Native:Angola; Australia (New South Wales, South Australia, Tasmania, Victoria); Namibia; South Africa (Eastern Cape Province, Marion-Prince Edward Is. - Vagrant, Western Cape)
|FAO Marine Fishing Areas:|
Atlantic – southeast; Indian Ocean – eastern; Indian Ocean – western; Pacific – southwest
|Range Map:||Click here to open the map viewer and explore range.|
Estimates indicate that approximately two million Cape Fur Seals bred at some 40 colonies or colony groups in 2009. However, there have been substantial changes in distribution during this time period with an increase in the number of colonies, a northward shift in range and an increase in abundance in some areas (northern Namibia and northwestern South Africa; Kirkman et al. 2013). In 2004 some 75% of Cape Fur Seals bred at three sites: the Atlas Bay-Wolf Bay-Long Islands Complex and Cape Cross in Namibia, and Kleinzee in South Africa (Kirkman et al. 2007). All of these sites have experienced small declines in abundance since that time (Kirkman et al. 2013). Most of the smaller rookeries are estimated to contain more than 1,000 adults. While the abundances of the larger rookeries are relatively stable, they do experience fluctuations. Fluctuations are greater in southern Namibian rookeries (Kirkman et al. 2013) which have experienced major mortality events due to the impact of poor environmental conditions on prey populations (Gammelsrød et al. 1998, Gerber and Hilborn 2001). Smaller rookeries tend to experience greater fluctuations than larger rookeries (Kirkman et al. 2007, 2013).
While rookeries of Cape Fur Seals are separated by between a few to several hundred kilometres, tag data (Oosthuizen 1991) and genetic evidence (Matthee et al. 2006) indicate substantial movement between them and no distinct subpopulations.
|Current Population Trend:||Increasing|
|Habitat and Ecology:|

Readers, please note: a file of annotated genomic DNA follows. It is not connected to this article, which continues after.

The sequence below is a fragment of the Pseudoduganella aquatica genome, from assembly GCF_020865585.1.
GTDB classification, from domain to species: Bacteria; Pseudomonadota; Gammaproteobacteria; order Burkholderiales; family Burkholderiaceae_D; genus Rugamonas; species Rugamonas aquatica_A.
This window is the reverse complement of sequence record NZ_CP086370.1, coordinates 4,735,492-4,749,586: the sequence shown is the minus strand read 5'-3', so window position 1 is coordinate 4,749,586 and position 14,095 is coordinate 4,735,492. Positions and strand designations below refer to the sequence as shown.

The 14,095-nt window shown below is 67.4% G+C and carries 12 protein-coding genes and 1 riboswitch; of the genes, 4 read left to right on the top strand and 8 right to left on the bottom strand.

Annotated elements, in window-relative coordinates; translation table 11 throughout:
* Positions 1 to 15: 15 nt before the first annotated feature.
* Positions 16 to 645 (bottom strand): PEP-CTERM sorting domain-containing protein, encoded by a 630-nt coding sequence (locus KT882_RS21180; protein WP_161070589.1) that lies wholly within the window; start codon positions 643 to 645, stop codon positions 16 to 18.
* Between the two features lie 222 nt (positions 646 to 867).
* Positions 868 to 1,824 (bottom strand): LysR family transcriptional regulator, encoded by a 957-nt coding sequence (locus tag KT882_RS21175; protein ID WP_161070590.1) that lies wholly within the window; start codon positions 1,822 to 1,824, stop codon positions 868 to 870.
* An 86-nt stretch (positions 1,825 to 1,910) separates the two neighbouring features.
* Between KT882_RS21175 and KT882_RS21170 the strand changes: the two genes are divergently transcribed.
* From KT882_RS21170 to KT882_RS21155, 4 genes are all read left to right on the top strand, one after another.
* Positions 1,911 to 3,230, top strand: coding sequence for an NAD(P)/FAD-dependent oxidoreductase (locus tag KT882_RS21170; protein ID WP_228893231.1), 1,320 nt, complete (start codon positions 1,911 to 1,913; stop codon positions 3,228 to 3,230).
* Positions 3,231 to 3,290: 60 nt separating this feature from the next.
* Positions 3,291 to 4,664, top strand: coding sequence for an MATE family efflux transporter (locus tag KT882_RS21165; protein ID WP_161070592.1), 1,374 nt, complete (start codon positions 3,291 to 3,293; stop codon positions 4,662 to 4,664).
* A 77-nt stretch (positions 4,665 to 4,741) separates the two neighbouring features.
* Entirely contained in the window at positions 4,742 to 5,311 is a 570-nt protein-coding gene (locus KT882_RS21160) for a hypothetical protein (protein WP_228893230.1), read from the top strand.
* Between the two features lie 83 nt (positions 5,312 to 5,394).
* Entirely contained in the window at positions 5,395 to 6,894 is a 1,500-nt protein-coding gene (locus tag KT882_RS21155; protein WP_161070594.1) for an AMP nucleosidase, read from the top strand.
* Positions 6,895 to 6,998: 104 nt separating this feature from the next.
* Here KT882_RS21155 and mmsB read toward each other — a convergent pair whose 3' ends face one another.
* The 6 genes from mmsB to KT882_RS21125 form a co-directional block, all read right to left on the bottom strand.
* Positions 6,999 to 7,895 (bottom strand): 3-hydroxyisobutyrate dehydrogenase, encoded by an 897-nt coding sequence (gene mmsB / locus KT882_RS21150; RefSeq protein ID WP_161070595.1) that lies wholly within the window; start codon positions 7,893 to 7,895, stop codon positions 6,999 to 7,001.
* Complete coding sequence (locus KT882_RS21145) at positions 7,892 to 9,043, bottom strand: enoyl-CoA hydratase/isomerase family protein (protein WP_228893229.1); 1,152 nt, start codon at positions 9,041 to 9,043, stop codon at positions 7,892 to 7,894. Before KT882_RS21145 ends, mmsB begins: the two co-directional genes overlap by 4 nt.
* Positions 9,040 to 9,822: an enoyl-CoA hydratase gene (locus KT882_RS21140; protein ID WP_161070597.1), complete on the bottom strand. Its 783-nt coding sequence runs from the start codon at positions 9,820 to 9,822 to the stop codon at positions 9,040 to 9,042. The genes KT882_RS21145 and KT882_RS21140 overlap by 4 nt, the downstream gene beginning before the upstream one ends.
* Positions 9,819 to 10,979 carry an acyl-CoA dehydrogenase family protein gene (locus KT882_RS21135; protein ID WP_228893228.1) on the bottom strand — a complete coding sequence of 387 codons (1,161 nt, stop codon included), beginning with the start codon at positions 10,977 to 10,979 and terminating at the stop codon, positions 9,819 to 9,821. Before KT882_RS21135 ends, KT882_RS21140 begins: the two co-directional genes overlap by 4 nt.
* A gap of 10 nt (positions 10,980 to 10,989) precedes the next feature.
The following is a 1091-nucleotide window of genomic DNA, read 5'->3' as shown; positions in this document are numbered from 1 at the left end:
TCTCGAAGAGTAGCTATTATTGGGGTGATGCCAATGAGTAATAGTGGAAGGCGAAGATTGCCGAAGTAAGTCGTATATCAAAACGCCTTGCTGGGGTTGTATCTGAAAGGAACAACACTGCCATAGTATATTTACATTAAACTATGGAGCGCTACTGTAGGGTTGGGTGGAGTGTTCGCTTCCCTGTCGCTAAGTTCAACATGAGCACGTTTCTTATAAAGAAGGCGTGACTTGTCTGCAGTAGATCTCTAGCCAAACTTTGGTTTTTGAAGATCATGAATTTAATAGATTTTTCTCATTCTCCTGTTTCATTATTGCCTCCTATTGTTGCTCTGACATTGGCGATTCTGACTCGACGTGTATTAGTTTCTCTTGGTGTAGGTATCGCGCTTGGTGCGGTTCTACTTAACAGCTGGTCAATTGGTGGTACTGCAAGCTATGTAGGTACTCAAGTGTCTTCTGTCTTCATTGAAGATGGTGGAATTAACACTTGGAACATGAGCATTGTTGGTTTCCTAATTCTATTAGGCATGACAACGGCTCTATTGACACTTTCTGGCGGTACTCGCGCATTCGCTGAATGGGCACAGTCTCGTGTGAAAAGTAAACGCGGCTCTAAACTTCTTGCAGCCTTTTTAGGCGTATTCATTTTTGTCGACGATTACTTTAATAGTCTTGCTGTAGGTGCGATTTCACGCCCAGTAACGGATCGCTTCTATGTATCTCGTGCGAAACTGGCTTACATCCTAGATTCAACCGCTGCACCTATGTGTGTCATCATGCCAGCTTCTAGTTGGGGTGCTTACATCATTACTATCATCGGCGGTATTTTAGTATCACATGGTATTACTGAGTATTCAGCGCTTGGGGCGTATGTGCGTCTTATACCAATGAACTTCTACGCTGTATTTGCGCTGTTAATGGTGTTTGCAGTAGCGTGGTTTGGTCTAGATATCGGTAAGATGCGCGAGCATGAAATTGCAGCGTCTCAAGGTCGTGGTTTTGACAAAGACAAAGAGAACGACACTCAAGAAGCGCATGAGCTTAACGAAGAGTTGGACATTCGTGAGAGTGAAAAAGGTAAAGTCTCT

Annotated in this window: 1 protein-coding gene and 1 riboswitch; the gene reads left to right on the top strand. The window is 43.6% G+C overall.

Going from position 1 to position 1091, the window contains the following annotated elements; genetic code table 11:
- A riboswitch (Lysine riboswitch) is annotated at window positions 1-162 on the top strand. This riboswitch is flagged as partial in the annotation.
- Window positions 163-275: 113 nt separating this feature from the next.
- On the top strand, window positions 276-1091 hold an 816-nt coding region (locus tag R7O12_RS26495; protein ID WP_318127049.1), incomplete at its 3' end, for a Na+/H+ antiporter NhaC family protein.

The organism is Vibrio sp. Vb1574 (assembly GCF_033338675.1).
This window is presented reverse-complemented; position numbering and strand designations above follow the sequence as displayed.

Afro-Australian Fur Seals are the largest of all Fur Seals. Mean asymptotic mass and length of males is 229 kg (range 218-360 kg) and 221 cm (range 201-227 cm), and females are 85 kg (range 41-113 kg) and 163 cm (136-171 cm; Arnould and Warneke 2002, Kirkwood and Goldsworthy 2013). Pups at birth are 60-80 cm in length and weigh 5-12 kg. The Cape Fur Seal is slightly smaller (Warneke 1995).
While Cape Fur Seals forage in both pelagic and benthic environments (Kooyman and Gentry 1986, David 1987b, Stewardson 2001), Australian Fur Seals are primarily benthic feeders (Arnould and Kirkwood 2008, Kirkwood and Arnould 2011, Kirkwood and Goldsworthy 2013). Characteristics of dives vary between sites (Kooyman and Gentry 1986, Stewardson 2001, Arnould and Kirkwood 2008, Kirkwood and Arnould 2011). The majority of recorded dives of Cape Fur Seals on the west coast of South Africa are to less than 50 m depth (Kooyman and Gentry 1986), while those on the southeast coast are to more than 60 m (Stewardson 2001). Mean dive duration of Cape Fur Seals varies between one minute (Stewardson 2001) and 2.1 minutes (Kooyman and Gentry 1986). Foraging dives by lactating Australian Fur Seal females are usually to 65–85 m with a maximum depth of 164 m, and dives usually last from 2.0-3.7 minutes, with a maximum duration of 8.9 minutes (Arnould and Hindell 2001). The diurnal frequency of Cape Fur Seal dives shows a bimodal distribution with most dives taking place at dusk or during the first half of the night, with a smaller peak after dawn (Kooyman and Gentry 1986, Stewardson 2001). The maximum recorded diving depth is 204 m (Kooyman and Gentry 1986).